And then, I can create. I can write, paint and sculpt. I can communicate and breathe and love myself again. All the parts of me. Even the shadowy parts.
Wednesday, September 16, 2009
My camera's been missing for a couple of weeks now and I keep telling myself that that is why I have not posted any blog posts. I like to add pictures to them, and without camera ... well, I can't post, right?
So, it is time to break out Paul's awesome but way too complicated huge camera and use that. No more excuses for not posting!
Saturday, September 5, 2009
I'm going to the library this afternoon to make returns and pick up some new books I can use with Aubrey's main lessons.
Tomorrow we are going to Home Depot to pick up some masonite and chalkboard paint to make ourselves a few chalkboards and paintboards. (And then we'll make them!)
Monday I'll clean out and organize the learning closet (for all our supplies and such) and clear off ALL the workable surfaces. (Read table-tops: the bar, the craft table in the office, the dining room table and the coffee table.)
(I also need to write something for the critique group. Whups. How am I going to fit that in?)
Tuesday we start. The first two weeks will be light duty until we get all of our supplies and things start flowing.
Here's our first term weekly schedule:
Sunday~ write a letter, quiet time, pay bills, reading and handwork.
Monday~ Main Lesson, Gymnastics class, chores, Nana comes over.
Tuesday~ Main Lesson, Swim lessons for Robert and Ballet for Aubrey.
Wednesday~ Computer Art class for Robert, Spanish, Handwork, Water Safety class, chores.
Thursday~ Main Lesson, Daddy Day, Chess class.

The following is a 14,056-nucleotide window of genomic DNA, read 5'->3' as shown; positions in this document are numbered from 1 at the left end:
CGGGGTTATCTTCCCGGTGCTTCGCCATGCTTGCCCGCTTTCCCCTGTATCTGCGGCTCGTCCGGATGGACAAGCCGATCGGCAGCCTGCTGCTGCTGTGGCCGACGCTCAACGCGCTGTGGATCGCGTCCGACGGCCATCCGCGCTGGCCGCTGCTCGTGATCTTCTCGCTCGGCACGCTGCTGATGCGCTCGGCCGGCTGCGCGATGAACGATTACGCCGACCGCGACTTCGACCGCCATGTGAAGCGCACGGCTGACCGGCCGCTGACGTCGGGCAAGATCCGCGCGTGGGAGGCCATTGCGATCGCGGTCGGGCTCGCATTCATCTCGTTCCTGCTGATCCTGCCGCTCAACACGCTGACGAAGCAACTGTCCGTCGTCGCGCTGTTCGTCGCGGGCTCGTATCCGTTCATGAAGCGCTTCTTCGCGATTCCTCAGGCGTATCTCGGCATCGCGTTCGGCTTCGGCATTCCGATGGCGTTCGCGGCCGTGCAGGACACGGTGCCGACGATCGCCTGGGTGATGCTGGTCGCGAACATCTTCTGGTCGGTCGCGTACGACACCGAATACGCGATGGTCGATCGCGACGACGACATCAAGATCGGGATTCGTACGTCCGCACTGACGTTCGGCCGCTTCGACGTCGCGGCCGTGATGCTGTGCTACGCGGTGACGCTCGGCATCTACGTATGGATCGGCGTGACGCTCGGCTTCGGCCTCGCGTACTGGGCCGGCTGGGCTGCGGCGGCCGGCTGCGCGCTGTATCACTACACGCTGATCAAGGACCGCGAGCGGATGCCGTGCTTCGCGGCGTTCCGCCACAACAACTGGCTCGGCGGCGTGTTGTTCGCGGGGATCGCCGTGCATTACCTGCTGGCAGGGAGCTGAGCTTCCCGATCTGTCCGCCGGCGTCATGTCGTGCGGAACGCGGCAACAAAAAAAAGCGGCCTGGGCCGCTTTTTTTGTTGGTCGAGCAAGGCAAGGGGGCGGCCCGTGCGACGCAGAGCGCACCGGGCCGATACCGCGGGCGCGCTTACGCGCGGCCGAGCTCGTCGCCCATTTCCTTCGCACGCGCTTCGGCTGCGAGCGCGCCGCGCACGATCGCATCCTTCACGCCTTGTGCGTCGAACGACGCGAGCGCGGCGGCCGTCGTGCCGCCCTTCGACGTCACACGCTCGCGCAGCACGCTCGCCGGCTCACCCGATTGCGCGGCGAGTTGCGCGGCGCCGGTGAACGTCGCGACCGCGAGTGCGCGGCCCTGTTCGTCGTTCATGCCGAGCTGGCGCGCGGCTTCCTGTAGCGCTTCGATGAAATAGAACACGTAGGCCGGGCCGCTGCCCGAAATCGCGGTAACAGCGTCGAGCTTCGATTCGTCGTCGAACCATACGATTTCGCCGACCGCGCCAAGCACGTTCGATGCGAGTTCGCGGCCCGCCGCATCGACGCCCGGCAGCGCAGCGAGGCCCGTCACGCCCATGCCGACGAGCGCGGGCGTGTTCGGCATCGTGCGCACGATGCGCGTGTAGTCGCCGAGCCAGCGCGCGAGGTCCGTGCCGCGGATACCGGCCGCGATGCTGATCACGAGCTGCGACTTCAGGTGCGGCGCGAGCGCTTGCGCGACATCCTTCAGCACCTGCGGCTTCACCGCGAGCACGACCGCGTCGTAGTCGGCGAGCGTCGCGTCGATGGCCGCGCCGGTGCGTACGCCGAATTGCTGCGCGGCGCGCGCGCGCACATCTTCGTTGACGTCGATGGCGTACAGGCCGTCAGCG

Friday~ Main Lesson follow-up, Painting, Handwork, finish up chores for the week and visit friends!
Saturday~ SpiralScouts or Library Trip.
Field trips will fit into there as they come.
Our DAILY RHYTHM will hopefully (snicker) look like this:
- take care of animals (feed, let chickens out of coop, etc.)
- make breakfast
- eat breakfast at 8am with Daddy before he heads to work
- clean up
- get dressed and brush teeth
- take a walk (bring dogs ... and maybe a Bengal cat if we get one -- they like to take walks on a leash, too!)
- Circle Time:
- each light a candle
- read a poem I've found for the day or week
- recorder practice and mini-lesson (10 minutes)
- math exercise (one or two)
- Main Lesson (bring snack out to them when they're set up and working)
- clean up
- fix lunch and eat together (maybe read a chapter book to them during lunch if there's time)
- afternoon movement class (gymnastics, swimming, water safety or ballet)
- free time and snack
- check on animal needs (food, water, play, training)
- make dinner
- eat dinner together
- bedtime ritual: (starting around 7:00 p.m.)
- brushing teeth
- reading together
- reading silently individually
- lights out
- Robert 8:30 p.m.
- Aubrey 9:00 p.m.
Saturday, August 29, 2009